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Lichens,Algae,and Moss.


By drc726


I was reminded on my garden visit yesterday that Goy often gets asked about lichen on trees and shrubs.
Lichens may be flat, leafy, or branched and hairlike. All three forms occur on tree bark as well as on rocks, soil. The colour ranges from white/gray, red, green, yellow, and black.
Algae can be seen on tree trunks and leaves of evergreen trees and shrubs, as a green, powdery deposit. It is not unattractive on trunks but can make leaves dull and unsightly. The alga Trentepohlia is seen as a vivid orange powdery deposit on tree trunks and branches.
Various mosses can grow on the trunks or branches of trees and shrubs. These mosses may form large, coarse, loose, green or yellowish-green tufts, densely matted tufts, or compact green cushions.
Lichens and algae are often mistaken for a fungal disease but, they do not harm plants on which they grow. The fact that lichens grow rapidly when exposed to full sunlight may explain their profusion on dead trees. Lichens on trees indicates that the air nearby is relatively pure as most lichens will not grow in a polluted atmosphere so maybe seen more in rural areas.
Lichens, like other plants, need water and minerals in order to grow, those growing on trees get water and minerals from the air. When a lichen is wet it grows actively, but stops growing when it dries out in the summer and lies dormant until the next rain when starts it growing again. Lichens have also been used in making dyes and perfumes

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~ brilliant blog Denise~ there has just been a survey sponsored by the National History Musuem of lichens see below

Help OPAL scientists with important research, learn new skills, have fun

OPAL is running five surveys across England to learn more about the state of our environment, and we’d like everyone to get involved.

Surveys exploring the health of our soils, air and water are running now - see below for details. Future surveys will look at our biodiversity and climate.

All ages and abilities can take part and your contribution will be important in helping scientists build up a picture of England's natural environment. We'll provide easy-to-follow survey instructions and all the support you need.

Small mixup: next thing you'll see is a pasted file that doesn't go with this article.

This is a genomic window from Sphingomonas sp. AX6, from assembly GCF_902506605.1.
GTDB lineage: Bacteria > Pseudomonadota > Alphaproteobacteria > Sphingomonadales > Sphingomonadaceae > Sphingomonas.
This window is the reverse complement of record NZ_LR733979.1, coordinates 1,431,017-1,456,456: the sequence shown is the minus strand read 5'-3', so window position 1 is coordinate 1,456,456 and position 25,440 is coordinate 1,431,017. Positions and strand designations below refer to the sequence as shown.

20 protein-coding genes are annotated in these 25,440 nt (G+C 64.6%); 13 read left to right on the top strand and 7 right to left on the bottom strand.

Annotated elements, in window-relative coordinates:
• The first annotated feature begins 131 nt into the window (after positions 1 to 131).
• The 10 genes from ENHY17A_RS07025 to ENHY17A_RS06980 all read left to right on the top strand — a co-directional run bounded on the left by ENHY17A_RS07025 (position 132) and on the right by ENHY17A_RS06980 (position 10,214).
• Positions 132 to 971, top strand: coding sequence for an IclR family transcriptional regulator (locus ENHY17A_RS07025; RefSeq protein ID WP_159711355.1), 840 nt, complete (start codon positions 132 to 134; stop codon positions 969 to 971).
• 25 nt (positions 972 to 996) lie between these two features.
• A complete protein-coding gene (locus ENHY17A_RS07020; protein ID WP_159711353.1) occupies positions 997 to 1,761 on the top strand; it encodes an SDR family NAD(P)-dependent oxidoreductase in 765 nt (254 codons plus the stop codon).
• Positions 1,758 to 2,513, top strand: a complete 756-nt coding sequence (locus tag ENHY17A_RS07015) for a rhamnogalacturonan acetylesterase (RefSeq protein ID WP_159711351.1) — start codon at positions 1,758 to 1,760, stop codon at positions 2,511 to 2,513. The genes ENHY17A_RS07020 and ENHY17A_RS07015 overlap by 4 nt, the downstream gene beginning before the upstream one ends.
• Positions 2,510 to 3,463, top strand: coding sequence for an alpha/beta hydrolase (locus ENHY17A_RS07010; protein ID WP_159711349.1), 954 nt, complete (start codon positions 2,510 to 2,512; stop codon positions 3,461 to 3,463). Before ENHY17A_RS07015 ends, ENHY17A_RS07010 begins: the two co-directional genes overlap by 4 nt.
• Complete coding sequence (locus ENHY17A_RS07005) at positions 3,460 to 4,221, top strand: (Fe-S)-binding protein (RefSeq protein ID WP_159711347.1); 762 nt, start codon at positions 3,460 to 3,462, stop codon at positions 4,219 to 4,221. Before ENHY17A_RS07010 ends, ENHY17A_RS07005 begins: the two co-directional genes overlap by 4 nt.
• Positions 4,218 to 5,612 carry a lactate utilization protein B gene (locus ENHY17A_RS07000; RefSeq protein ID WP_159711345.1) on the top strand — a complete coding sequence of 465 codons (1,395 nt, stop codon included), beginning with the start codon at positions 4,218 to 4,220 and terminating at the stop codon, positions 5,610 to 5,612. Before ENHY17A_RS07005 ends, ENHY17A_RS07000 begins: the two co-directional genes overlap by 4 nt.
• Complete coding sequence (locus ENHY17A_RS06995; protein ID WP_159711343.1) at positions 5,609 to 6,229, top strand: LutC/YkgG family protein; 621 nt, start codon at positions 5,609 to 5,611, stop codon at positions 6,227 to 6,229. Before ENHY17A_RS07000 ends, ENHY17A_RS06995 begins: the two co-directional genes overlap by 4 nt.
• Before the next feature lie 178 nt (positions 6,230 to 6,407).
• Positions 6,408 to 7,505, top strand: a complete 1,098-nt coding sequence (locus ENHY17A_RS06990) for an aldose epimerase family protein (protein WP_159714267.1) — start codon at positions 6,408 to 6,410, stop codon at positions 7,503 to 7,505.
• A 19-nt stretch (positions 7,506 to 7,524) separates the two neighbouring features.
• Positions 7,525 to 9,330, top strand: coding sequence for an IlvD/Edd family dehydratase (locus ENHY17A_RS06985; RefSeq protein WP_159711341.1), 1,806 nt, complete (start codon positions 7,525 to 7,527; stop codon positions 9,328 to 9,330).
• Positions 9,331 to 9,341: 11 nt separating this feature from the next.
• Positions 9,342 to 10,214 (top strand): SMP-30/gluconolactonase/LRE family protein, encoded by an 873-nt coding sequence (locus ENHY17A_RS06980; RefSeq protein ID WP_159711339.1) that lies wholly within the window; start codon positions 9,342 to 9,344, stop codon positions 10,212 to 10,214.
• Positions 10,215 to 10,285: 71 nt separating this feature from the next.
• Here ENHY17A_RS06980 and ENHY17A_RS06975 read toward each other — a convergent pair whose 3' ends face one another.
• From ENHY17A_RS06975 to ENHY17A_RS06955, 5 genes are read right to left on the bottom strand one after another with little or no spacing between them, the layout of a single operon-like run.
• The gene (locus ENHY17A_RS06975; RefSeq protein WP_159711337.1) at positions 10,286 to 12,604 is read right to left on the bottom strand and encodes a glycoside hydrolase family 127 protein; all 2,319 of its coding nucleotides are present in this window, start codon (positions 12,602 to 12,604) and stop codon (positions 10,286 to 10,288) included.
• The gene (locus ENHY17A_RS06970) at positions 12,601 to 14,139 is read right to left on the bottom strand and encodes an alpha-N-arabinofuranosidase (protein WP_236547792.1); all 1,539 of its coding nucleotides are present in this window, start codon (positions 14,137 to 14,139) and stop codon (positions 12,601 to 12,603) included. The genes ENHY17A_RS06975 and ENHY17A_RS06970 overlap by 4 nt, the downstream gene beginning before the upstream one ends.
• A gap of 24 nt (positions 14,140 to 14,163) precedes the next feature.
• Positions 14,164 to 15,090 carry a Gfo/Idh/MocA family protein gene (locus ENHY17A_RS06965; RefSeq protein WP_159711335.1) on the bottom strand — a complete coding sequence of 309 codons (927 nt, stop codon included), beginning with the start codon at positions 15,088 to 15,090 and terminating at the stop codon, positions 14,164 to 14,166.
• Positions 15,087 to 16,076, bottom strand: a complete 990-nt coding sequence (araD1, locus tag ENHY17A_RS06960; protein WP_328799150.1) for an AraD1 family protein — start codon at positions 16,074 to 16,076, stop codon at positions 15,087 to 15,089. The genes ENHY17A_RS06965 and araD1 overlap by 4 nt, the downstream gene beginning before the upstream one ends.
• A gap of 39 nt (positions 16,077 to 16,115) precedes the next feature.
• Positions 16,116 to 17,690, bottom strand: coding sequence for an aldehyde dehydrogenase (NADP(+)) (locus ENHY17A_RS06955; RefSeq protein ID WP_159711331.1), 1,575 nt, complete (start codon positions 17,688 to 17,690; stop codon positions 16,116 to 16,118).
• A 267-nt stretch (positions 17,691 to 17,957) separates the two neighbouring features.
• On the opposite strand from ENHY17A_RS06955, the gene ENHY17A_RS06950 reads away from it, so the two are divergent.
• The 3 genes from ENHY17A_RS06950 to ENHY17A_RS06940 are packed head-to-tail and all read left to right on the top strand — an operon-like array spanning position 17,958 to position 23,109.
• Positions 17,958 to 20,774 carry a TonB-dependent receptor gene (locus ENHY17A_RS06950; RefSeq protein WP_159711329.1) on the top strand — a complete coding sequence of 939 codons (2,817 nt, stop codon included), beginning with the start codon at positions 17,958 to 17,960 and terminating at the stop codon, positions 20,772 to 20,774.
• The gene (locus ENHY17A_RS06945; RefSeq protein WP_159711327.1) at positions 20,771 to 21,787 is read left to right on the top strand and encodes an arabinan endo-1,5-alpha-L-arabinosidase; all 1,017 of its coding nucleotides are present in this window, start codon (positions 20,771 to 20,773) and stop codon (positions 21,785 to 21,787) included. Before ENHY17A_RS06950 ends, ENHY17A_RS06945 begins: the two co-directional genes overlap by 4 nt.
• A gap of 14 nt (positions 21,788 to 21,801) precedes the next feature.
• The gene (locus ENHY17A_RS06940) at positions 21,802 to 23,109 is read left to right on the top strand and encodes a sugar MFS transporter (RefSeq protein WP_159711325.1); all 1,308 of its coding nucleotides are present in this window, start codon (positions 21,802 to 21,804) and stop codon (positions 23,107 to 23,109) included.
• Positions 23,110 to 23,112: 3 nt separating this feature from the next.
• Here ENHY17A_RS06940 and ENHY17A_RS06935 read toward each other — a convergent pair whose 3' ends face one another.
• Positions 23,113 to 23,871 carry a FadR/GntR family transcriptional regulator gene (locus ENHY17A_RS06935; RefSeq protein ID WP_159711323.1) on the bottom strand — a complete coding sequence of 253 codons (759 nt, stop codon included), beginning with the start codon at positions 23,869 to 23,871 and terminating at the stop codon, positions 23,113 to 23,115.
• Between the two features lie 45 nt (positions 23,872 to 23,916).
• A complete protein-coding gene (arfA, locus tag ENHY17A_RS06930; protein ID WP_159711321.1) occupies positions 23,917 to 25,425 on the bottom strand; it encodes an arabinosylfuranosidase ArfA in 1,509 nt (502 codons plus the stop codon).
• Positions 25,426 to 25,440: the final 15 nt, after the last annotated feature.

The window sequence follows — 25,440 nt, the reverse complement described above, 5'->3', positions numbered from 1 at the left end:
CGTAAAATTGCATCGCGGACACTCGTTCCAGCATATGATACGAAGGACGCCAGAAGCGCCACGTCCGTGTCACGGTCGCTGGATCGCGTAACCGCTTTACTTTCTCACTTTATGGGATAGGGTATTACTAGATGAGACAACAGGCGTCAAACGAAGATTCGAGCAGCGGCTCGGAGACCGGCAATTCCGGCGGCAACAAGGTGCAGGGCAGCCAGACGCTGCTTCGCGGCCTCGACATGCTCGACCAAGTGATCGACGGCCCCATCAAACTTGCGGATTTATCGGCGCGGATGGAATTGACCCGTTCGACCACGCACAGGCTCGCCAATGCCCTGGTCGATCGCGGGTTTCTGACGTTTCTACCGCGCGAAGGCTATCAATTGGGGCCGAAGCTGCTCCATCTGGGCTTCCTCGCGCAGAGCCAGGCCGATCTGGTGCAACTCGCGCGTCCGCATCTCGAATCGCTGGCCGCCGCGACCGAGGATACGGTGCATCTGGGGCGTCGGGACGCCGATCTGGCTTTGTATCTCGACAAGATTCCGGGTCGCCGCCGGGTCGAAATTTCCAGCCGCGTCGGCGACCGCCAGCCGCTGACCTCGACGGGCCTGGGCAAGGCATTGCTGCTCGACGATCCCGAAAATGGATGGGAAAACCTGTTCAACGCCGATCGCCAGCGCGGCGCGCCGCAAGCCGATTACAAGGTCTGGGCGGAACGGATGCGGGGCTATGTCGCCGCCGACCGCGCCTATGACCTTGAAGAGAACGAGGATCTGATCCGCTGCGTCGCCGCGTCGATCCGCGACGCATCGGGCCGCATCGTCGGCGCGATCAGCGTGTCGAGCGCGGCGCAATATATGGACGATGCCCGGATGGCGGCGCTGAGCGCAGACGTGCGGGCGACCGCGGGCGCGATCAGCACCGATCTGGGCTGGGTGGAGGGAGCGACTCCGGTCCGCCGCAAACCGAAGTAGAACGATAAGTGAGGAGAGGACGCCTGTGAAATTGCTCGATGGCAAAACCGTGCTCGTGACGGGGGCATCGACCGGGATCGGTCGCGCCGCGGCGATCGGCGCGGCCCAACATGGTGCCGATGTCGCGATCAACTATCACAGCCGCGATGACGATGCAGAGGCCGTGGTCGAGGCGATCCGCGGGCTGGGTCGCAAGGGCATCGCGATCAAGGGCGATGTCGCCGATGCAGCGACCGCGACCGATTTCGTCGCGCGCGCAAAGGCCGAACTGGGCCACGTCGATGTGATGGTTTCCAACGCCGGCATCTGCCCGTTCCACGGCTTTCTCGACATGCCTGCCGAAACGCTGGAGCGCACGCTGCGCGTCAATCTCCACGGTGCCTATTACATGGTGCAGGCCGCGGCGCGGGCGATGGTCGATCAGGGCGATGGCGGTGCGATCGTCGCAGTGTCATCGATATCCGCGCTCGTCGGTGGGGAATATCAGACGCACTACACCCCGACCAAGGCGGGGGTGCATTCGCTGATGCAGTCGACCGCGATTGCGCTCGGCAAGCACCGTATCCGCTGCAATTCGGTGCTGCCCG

Water survey - join in now

How healthy is your local pond or lake? The animals that live there can give important clues about the water quality. Record what you discover and contribute to valuable national research.
More information and how to take part

Completed our survey? Enter your findings online

Air survey - join in now
Sycamore leaf with tar spot

Discover what lichens can tell us about air pollution. Record tar spot on sycamore leaves to learn about air quality near you.
More information and how to take part

Completed our survey? Enter your findings online

Soil and earthworm survey - join in now

Discover more about earthworms and the soils they live in. Contribute to important scientific research and help update our national record on earthworm distribution.
More information and how to take part

Completed our survey? Enter your findings online

Upcoming surveys

Biodiversity survey

Starts: September 2010

Survey details to be announced.

Climate survey

Starts: March 2011

16 May, 2010


That sound of interest Arlene will have a look.

16 May, 2010


How very interesting, I have lichen growing all over my magnolia so I presume the air quality must be good which is reassuring. :o)

16 May, 2010


Now there's a funny thing - yesterday I took a photo of a tree with lichens on it's branches ! I'll upload it tomorrow. It was a willow growing by a river.

16 May, 2010


Premonition Hywel?

16 May, 2010


It must have been :o) Such things happen too often for them to be mere coincidences.

16 May, 2010

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